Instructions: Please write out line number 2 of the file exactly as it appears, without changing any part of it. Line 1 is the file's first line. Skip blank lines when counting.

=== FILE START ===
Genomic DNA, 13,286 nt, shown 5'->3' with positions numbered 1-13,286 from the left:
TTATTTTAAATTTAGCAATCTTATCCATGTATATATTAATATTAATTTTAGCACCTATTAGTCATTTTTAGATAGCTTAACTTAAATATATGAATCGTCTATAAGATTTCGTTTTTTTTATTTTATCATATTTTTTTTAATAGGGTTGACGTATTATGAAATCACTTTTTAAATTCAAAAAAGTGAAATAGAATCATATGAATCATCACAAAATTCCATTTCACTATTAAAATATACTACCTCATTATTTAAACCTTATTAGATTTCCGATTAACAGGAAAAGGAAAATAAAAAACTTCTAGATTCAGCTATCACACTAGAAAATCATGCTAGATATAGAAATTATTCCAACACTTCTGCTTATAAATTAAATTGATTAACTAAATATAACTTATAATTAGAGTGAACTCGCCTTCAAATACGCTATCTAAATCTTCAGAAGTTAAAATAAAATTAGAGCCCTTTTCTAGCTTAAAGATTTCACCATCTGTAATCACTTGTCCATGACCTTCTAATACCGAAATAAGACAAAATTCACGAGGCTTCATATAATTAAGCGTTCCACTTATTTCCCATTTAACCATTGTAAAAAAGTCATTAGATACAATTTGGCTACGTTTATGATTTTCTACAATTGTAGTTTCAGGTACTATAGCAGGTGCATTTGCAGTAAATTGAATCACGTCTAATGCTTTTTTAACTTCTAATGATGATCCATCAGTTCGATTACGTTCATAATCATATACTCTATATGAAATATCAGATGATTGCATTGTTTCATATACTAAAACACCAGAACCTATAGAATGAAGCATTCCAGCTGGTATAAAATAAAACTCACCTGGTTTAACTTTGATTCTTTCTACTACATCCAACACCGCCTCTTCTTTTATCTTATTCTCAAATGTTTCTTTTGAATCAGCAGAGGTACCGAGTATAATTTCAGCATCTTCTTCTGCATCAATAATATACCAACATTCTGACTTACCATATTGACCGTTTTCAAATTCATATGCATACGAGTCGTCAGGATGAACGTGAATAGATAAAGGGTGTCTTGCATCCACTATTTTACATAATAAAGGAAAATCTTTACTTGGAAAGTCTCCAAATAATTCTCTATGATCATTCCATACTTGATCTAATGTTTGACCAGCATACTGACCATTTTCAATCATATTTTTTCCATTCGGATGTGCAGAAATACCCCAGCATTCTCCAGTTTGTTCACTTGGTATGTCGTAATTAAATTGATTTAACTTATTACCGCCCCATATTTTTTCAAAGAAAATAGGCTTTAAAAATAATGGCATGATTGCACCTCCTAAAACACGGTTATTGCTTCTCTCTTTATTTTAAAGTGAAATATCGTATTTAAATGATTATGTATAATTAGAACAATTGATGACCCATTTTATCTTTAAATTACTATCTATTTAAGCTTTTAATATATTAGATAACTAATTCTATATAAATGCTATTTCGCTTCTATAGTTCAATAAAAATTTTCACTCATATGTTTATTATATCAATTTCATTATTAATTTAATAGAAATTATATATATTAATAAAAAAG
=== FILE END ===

TTATTTTAAATTTAGCAATCTTATCCATGTATATATTAATATTAATTTTAGCACCTATTAGTCATTTTTAGATAGCTTAACTTAAATATATGAATCGTCTATAAGATTTCGTTTTTTTTATTTTATCATATTTTTTTTAATAGGGTTGACGTATTATGAAATCACTTTTTAAATTCAAAAAAGTGAAATAGAATCATATGAATCATCACAAAATTCCATTTCACTATTAAAATATACTACCTCATTATTTAAACCTTATTAGATTTCCGATTAACAGGAAAAGGAAAATAAAAAACTTCTAGATTCAGCTATCACACTAGAAAATCATGCTAGATATAGAAATTATTCCAACACTTCTGCTTATAAATTAAATTGATTAACTAAATATAACTTATAATTAGAGTGAACTCGCCTTCAAATACGCTATCTAAATCTTCAGAAGTTAAAATAAAATTAGAGCCCTTTTCTAGCTTAAAGATTTCACCATCTGTAATCACTTGTCCATGACCTTCTAATACCGAAATAAGACAAAATTCACGAGGCTTCATATAATTAAGCGTTCCACTTATTTCCCATTTAACCATTGTAAAAAAGTCATTAGATACAATTTGGCTACGTTTATGATTTTCTACAATTGTAGTTTCAGGTACTATAGCAGGTGCATTTGCAGTAAATTGAATCACGTCTAATGCTTTTTTAACTTCTAATGATGATCCATCAGTTCGATTACGTTCATAATCATATACTCTATATGAAATATCAGATGATTGCATTGTTTCATATACTAAAACACCAGAACCTATAGAATGAAGCATTCCAGCTGGTATAAAATAAAACTCACCTGGTTTAACTTTGATTCTTTCTACTACATCCAACACCGCCTCTTCTTTTATCTTATTCTCAAATGTTTCTTTTGAATCAGCAGAGGTACCGAGTATAATTTCAGCATCTTCTTCTGCATCAATAATATACCAACATTCTGACTTACCATATTGACCGTTTTCAAATTCATATGCATACGAGTCGTCAGGATGAACGTGAATAGATAAAGGGTGTCTTGCATCCACTATTTTACATAATAAAGGAAAATCTTTACTTGGAAAGTCTCCAAATAATTCTCTATGATCATTCCATACTTGATCTAATGTTTGACCAGCATACTGACCATTTTCAATCATATTTTTTCCATTCGGATGTGCAGAAATACCCCAGCATTCTCCAGTTTGTTCACTTGGTATGTCGTAATTAAATTGATTTAACTTATTACCGCCCCATATTTTTTCAAAGAAAATAGGCTTTAAAAATAATGGCATGATTGCACCTCCTAAAACACGGTTATTGCTTCTCTCTTTATTTTAAAGTGAAATATCGTATTTAAATGATTATGTATAATTAGAACAATTGATGACCCATTTTATCTTTAAATTACTATCTATTTAAGCTTTTAATATATTAGATAACTAATTCTATATAAATGCTATTTCGCTTCTATAGTTCAATAAAAATTTTCACTCATATGTTTATTATATCAATTTCATTATTAATTTAATAGAAATTATATATATTAATAAAAAAG